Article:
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The Post on Post.com Goof

>UPDATE: Another question: Will others such as Reuters, MSNBC and others also have to issue corrections? And is the Politico getting an unfair thumping for doing the same thing other outlets did? HuffPo’s Rachel Sklar says:

    Update: More self-flagellation from Ben. Ben! It’s okay! Let’s not forget how freaking long it takes other news sources to even issue a correction, let alone admit, update and explain. So, breathe. It’s not like you had sex with a dead deer.

One reader wrote in to FishbowlDC to wonder why yesterday’s Edwards story merited a full story from Howard Kurtz, but when the Post goofed here, Kurtz kept his hands off.

postcomgoof.jpg

From Jim Brady:

    A few hours later, we saw a tipster on DC FishBowl had mentioned we’d published a bad headline. At that point, we were unaware — and, in fact, rather doubtful — that we had published any page that included bad information. But, after seeing that report, I asked the home page team to look into it. They plowed through our home page publishing archive and found that, for reasons still unknown, the bad page was indeed published out at 12:32:20, and replaced by the page with the headline, “Edwards: Wife’s Cancer Is Back” at 12:33:11, meaning the bad page was live for 51 seconds. They reported this information to me, and we sent an e-mail to the group that manages the home page tool to ask how that bad page might have been published. We still don’t know why this publish occurred.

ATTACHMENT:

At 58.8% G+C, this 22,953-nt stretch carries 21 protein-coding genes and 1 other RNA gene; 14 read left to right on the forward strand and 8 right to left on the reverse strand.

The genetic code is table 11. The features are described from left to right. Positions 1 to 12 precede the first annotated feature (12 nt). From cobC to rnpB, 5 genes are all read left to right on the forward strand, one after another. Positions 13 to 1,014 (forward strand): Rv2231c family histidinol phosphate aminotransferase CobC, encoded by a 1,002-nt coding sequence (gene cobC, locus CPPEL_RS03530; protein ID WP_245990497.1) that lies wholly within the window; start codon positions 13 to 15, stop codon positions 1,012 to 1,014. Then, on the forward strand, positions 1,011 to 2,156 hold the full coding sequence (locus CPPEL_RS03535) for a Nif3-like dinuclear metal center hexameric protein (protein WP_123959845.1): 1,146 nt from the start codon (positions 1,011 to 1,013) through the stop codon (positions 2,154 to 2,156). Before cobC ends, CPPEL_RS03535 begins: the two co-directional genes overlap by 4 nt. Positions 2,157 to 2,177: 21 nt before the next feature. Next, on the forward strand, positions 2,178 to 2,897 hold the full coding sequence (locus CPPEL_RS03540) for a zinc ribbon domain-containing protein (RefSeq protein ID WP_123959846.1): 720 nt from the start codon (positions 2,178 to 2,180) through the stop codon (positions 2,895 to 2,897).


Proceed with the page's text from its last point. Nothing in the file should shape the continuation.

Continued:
I originally wrote this off as one of those minor publishing snafus that occasionally happen in the Web business, largely because it had been up less than a minute, and wasn’t a journalistic error but a technical one. Nonetheless, it was an embarrassing error, and I apologize for the fact it happened. The Post’s Howard Kurtz just posted an article on this issue.

Read the full thing here and Brady welcomes comments on the issue.

From Howie Kurtz:

    Especially embarrassing because I reported in The Post yesterday that Politico.com and Reuters, each quoting an unnamed source, had carried pieces that Edwards was going to suspend his campaign before the former senator’s news conference in North Carolina. The news was already out at the time of The Post’s online screwup.

    Leonard Downie Jr., the newspaper’s executive editor, said he was upset that the newsroom was not notified. “This was a big story,” Downie said. “The fact that we had a wrong report up for 51 seconds–even though it was unintentional–should have been known to us in the newsroom.”

    Brady said he learned of the foulup early yesterday afternoon after a tip had been carried on the Media Bistro blog Fishbowl DC.

    “The mistake I made was in not alerting people that it had happened because it was a high-profile story,” Brady said. “We should have been up front.”

    Fishbowl DC posted a screen shot of the erroneous washingtonpost.com headline this morning. Brady said his staff is investigating possible defects in their publishing tools to prevent a recurrence.

    “At least we know we have a problem with the tool now,” he said, “but that’s not the way I’d prefer to find out about it.”

One reader says that this is the Post’s “first instant mea culpa, written in first person online, in the paper’s history.” Ironically enough, we’ve seen those before in — you guessed it — the Politico.

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